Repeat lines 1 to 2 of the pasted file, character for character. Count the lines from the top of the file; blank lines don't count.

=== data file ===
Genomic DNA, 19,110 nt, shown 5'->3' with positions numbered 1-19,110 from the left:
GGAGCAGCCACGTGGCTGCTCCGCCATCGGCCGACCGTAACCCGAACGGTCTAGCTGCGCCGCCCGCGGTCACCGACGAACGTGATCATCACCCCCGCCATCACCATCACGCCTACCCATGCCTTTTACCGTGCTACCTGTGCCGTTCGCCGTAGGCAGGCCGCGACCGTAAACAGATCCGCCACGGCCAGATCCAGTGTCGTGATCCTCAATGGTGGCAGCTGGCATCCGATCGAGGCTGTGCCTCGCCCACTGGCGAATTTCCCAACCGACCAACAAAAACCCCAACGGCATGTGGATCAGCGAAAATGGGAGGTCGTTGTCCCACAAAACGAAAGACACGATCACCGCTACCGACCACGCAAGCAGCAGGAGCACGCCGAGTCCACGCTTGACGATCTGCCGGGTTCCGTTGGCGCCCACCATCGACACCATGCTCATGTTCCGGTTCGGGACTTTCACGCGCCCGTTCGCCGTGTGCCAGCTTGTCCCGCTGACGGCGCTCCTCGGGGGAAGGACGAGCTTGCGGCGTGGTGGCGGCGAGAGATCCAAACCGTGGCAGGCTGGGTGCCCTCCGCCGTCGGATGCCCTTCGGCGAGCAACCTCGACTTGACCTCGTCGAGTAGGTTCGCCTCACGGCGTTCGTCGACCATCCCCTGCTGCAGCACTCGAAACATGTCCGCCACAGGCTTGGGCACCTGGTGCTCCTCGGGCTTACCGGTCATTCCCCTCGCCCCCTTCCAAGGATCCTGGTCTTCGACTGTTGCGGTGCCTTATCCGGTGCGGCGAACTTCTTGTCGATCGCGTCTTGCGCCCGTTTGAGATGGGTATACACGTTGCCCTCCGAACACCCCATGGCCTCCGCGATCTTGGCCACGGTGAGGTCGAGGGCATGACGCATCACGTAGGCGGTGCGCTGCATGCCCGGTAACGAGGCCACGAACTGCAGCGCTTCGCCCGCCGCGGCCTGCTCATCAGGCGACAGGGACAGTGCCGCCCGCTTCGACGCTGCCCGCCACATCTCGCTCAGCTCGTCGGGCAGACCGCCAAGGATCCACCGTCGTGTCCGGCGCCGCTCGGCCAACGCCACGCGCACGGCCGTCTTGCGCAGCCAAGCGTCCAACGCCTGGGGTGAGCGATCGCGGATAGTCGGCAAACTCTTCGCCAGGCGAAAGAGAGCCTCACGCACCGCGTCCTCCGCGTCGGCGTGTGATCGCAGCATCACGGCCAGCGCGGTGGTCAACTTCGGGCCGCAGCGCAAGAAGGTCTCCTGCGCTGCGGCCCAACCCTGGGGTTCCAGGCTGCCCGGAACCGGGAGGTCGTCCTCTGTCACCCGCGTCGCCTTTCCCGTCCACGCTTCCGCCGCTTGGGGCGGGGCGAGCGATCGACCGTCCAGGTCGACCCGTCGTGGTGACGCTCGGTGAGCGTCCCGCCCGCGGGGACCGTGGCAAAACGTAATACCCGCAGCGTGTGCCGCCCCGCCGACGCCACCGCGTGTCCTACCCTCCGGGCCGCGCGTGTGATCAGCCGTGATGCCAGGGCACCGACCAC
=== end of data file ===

Genomic DNA, 19,110 nt, shown 5'->3' with positions numbered 1-19,110 from the left:
GGAGCAGCCACGTGGCTGCTCCGCCATCGGCCGACCGTAACCCGAACGGTCTAGCTGCGCCGCCCGCGGTCACCGACGAACGTGATCATCACCCCCGCCATCACCATCACGCCTACCCATGCCTTTTACCGTGCTACCTGTGCCGTTCGCCGTAGGCAGGCCGCGACCGTAAACAGATCCGCCACGGCCAGATCCAGTGTCGTGATCCTCAATGGTGGCAGCTGGCATCCGATCGAGGCTGTGCCTCGCCCACTGGCGAATTTCCCAACCGACCAACAAAAACCCCAACGGCATGTGGATCAGCGAAAATGGGAGGTCGTTGTCCCACAAAACGAAAGACACGATCACCGCTACCGACCACGCAAGCAGCAGGAGCACGCCGAGTCCACGCTTGACGATCTGCCGGGTTCCGTTGGCGCCCACCATCGACACCATGCTCATGTTCCGGTTCGGGACTTTCACGCGCCCGTTCGCCGTGTGCCAGCTTGTCCCGCTGACGGCGCTCCTCGGGGGAAGGACGAGCTTGCGGCGTGGTGGCGGCGAGAGATCCAAACCGTGGCAGGCTGGGTGCCCTCCGCCGTCGGATGCCCTTCGGCGAGCAACCTCGACTTGACCTCGTCGAGTAGGTTCGCCTCACGGCGTTCGTCGACCATCCCCTGCTGCAGCACTCGAAACATGTCCGCCACAGGCTTGGGCACCTGGTGCTCCTCGGGCTTACCGGTCATTCCCCTCGCCCCCTTCCAAGGATCCTGGTCTTCGACTGTTGCGGTGCCTTATCCGGTGCGGCGAACTTCTTGTCGATCGCGTCTTGCGCCCGTTTGAGATGGGTATACACGTTGCCCTCCGAACACCCCATGGCCTCCGCGATCTTGGCCACGGTGAGGTCGAGGGCATGACGCATCACGTAGGCGGTGCGCTGCATGCCCGGTAACGAGGCCACGAACTGCAGCGCTTCGCCCGCCGCGGCCTGCTCATCAGGCGACAGGGACAGTGCCGCCCGCTTCGACGCTGCCCGCCACATCTCGCTCAGCTCGTCGGGCAGACCGCCAAGGATCCACCGTCGTGTCCGGCGCCGCTCGGCCAACGCCACGCGCACGGCCGTCTTGCGCAGCCAAGCGTCCAACGCCTGGGGTGAGCGATCGCGGATAGTCGGCAAACTCTTCGCCAGGCGAAAGAGAGCCTCACGCACCGCGTCCTCCGCGTCGGCGTGTGATCGCAGCATCACGGCCAGCGCGGTGGTCAACTTCGGGCCGCAGCGCAAGAAGGTCTCCTGCGCTGCGGCCCAACCCTGGGGTTCCAGGCTGCCCGGAACCGGGAGGTCGTCCTCTGTCACCCGCGTCGCCTTTCCCGTCCACGCTTCCGCCGCTTGGGGCGGGGCGAGCGATCGACCGTCCAGGTCGACCCGTCGTGGTGACGCTCGGTGAGCGTCCCGCCCGCGGGGACCGTGGCAAAACGTAATACCCGCAGCGTGTGCCGCCCCGCCGACGCCACCGCGTGTCCTACCCTCCGGGCCGCGCGTGTGATCAGCCGTGATGCCAGGGCACCGACCAC